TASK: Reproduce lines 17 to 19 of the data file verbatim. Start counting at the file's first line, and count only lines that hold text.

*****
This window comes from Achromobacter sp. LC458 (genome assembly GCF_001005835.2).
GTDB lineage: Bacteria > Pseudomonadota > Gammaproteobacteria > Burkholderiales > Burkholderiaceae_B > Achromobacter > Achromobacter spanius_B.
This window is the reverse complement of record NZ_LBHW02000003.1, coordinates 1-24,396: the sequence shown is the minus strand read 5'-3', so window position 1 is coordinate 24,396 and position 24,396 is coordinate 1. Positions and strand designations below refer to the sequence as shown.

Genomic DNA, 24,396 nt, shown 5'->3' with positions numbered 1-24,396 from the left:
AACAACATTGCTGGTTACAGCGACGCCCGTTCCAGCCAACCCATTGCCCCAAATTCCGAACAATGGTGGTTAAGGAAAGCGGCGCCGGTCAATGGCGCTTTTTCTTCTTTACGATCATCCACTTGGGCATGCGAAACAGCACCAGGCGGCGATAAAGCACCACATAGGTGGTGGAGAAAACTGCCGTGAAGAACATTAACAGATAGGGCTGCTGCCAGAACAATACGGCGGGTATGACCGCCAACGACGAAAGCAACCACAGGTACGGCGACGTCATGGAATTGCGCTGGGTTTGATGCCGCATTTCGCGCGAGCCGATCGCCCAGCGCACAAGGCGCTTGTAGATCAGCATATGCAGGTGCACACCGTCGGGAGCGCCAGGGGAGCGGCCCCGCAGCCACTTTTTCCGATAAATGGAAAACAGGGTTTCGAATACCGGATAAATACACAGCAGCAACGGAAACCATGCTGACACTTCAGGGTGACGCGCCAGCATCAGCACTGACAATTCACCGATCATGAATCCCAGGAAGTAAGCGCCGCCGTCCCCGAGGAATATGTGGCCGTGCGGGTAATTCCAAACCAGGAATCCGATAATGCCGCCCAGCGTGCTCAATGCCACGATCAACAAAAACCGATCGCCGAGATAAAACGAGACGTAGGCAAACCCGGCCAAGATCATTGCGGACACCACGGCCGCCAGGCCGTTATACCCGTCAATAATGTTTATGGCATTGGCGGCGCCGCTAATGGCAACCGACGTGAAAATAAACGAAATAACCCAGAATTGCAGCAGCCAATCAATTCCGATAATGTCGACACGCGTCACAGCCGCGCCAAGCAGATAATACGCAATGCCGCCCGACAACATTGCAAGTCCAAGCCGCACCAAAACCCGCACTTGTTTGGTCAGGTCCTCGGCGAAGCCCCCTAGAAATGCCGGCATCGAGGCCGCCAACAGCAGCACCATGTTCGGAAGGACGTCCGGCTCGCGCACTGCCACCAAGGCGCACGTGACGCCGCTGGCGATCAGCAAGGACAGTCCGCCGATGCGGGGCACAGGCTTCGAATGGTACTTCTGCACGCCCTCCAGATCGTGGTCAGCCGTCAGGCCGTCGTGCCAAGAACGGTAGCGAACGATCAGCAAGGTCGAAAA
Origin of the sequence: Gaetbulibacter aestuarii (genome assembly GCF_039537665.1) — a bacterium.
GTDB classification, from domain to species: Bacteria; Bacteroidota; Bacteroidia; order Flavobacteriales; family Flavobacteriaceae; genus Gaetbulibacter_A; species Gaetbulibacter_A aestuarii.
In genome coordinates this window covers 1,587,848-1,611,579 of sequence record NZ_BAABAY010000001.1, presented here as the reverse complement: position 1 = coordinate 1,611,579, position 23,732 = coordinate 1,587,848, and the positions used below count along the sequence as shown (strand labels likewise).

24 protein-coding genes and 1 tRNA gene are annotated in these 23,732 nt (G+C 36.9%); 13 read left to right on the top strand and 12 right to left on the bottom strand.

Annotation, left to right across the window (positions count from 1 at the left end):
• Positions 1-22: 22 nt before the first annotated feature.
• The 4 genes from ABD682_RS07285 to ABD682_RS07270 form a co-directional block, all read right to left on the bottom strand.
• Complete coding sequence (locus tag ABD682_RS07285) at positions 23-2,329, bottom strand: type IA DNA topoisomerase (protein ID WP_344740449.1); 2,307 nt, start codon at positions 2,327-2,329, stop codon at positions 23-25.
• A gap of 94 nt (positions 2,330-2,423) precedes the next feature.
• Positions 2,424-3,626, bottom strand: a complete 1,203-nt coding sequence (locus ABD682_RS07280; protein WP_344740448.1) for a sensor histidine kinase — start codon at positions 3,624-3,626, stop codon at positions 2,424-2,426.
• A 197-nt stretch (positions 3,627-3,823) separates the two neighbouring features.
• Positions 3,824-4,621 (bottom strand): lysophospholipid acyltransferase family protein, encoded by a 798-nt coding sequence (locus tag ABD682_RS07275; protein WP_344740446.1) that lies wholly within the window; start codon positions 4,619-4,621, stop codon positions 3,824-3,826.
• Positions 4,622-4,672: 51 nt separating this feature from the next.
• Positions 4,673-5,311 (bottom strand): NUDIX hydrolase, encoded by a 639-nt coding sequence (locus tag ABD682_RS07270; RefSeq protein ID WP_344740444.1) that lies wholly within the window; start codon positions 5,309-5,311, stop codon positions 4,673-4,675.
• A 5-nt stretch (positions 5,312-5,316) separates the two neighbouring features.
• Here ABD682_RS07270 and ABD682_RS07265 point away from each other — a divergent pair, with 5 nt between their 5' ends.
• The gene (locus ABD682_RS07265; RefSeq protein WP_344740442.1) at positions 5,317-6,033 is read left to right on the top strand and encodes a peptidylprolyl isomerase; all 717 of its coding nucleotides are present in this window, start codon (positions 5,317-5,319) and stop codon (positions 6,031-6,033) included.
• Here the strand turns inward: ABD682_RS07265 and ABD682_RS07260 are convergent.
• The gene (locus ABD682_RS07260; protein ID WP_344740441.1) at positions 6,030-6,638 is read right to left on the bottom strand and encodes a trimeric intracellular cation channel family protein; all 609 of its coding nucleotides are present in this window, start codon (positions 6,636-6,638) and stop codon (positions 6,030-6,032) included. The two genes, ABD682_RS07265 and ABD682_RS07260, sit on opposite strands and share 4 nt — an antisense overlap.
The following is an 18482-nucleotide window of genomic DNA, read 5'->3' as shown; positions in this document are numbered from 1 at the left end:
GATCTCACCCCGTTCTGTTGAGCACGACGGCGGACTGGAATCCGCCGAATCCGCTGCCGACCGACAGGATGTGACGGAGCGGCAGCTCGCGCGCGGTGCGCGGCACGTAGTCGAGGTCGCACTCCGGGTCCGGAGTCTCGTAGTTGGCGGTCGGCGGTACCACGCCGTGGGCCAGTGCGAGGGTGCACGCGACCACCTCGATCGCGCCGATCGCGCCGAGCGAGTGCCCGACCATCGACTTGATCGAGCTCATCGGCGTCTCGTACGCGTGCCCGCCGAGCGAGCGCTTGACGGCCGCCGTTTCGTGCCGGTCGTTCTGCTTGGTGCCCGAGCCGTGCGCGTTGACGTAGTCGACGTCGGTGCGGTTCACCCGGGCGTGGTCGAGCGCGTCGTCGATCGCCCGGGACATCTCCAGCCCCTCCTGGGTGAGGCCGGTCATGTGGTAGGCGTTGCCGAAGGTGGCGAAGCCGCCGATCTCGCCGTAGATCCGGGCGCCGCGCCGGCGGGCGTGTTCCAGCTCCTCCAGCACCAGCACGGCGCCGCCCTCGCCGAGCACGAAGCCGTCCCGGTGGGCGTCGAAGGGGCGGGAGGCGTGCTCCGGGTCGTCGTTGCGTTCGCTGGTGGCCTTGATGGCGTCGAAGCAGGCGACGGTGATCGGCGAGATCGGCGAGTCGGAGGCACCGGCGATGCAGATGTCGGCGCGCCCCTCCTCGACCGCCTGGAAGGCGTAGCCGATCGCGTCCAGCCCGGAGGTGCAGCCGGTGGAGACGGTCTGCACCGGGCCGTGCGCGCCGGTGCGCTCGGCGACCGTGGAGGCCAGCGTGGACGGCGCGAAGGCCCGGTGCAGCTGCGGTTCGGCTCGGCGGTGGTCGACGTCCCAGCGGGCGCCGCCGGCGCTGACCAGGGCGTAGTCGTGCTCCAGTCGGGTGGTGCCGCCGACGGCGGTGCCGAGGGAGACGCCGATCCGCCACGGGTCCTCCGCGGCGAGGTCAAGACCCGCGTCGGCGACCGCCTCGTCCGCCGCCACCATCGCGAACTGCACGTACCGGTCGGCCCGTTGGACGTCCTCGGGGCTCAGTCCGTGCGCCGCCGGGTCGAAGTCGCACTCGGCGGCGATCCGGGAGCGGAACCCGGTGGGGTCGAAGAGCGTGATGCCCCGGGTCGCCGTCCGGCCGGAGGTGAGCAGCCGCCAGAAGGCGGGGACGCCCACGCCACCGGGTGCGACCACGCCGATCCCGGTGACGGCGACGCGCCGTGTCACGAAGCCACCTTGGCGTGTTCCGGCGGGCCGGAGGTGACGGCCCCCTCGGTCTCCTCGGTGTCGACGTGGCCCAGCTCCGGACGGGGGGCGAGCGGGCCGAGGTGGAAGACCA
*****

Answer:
• Positions 3,824-4,621 (bottom strand): lysophospholipid acyltransferase family protein, encoded by a 798-nt coding sequence (locus tag ABD682_RS07275; protein WP_344740446.1) that lies wholly within the window; start codon positions 4,619-4,621, stop codon positions 3,824-3,826.
• Positions 4,622-4,672: 51 nt separating this feature from the next.
• Positions 4,673-5,311 (bottom strand): NUDIX hydrolase, encoded by a 639-nt coding sequence (locus tag ABD682_RS07270; RefSeq protein ID WP_344740444.1) that lies wholly within the window; start codon positions 5,309-5,311, stop codon positions 4,673-4,675.